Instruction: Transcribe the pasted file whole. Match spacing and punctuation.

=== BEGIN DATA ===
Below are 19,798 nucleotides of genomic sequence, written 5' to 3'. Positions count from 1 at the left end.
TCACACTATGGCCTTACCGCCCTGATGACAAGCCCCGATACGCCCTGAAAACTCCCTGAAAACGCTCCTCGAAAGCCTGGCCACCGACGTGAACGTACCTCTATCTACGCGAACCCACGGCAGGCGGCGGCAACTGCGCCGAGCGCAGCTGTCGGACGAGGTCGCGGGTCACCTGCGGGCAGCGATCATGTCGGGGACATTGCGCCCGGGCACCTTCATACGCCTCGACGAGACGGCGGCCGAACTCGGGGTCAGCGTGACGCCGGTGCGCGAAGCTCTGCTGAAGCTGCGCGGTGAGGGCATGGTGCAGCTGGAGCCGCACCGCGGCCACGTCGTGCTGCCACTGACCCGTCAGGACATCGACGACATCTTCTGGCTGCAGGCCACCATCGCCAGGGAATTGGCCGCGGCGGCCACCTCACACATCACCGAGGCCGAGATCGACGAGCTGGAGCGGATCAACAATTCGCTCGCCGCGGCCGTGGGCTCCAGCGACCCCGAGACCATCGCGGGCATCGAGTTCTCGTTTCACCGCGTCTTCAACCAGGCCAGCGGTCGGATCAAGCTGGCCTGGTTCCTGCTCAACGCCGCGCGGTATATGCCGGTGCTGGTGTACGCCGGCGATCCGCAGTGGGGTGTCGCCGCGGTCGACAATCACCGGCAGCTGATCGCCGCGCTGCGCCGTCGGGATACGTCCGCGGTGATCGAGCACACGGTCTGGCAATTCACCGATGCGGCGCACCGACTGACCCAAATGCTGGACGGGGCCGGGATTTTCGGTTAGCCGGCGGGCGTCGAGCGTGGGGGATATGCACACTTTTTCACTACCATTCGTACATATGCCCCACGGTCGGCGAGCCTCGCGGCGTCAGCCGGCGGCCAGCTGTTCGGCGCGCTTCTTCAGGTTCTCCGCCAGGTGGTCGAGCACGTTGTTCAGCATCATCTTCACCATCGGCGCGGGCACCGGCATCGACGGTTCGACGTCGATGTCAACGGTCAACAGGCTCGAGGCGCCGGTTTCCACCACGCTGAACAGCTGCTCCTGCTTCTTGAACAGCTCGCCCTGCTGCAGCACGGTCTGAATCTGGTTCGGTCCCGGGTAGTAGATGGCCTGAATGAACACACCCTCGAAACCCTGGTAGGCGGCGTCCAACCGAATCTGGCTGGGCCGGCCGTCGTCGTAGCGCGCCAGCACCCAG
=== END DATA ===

Below are 19,798 nucleotides of genomic sequence, written 5' to 3'. Positions count from 1 at the left end.
TCACACTATGGCCTTACCGCCCTGATGACAAGCCCCGATACGCCCTGAAAACTCCCTGAAAACGCTCCTCGAAAGCCTGGCCACCGACGTGAACGTACCTCTATCTACGCGAACCCACGGCAGGCGGCGGCAACTGCGCCGAGCGCAGCTGTCGGACGAGGTCGCGGGTCACCTGCGGGCAGCGATCATGTCGGGGACATTGCGCCCGGGCACCTTCATACGCCTCGACGAGACGGCGGCCGAACTCGGGGTCAGCGTGACGCCGGTGCGCGAAGCTCTGCTGAAGCTGCGCGGTGAGGGCATGGTGCAGCTGGAGCCGCACCGCGGCCACGTCGTGCTGCCACTGACCCGTCAGGACATCGACGACATCTTCTGGCTGCAGGCCACCATCGCCAGGGAATTGGCCGCGGCGGCCACCTCACACATCACCGAGGCCGAGATCGACGAGCTGGAGCGGATCAACAATTCGCTCGCCGCGGCCGTGGGCTCCAGCGACCCCGAGACCATCGCGGGCATCGAGTTCTCGTTTCACCGCGTCTTCAACCAGGCCAGCGGTCGGATCAAGCTGGCCTGGTTCCTGCTCAACGCCGCGCGGTATATGCCGGTGCTGGTGTACGCCGGCGATCCGCAGTGGGGTGTCGCCGCGGTCGACAATCACCGGCAGCTGATCGCCGCGCTGCGCCGTCGGGATACGTCCGCGGTGATCGAGCACACGGTCTGGCAATTCACCGATGCGGCGCACCGACTGACCCAAATGCTGGACGGGGCCGGGATTTTCGGTTAGCCGGCGGGCGTCGAGCGTGGGGGATATGCACACTTTTTCACTACCATTCGTACATATGCCCCACGGTCGGCGAGCCTCGCGGCGTCAGCCGGCGGCCAGCTGTTCGGCGCGCTTCTTCAGGTTCTCCGCCAGGTGGTCGAGCACGTTGTTCAGCATCATCTTCACCATCGGCGCGGGCACCGGCATCGACGGTTCGACGTCGATGTCAACGGTCAACAGGCTCGAGGCGCCGGTTTCCACCACGCTGAACAGCTGCTCCTGCTTCTTGAACAGCTCGCCCTGCTGCAGCACGGTCTGAATCTGGTTCGGTCCCGGGTAGTAGATGGCCTGAATGAACACACCCTCGAAACCCTGGTAGGCGGCGTCCAACCGAATCTGGCTGGGCCGGCCGTCGTCGTAGCGCGCCAGCACCCAG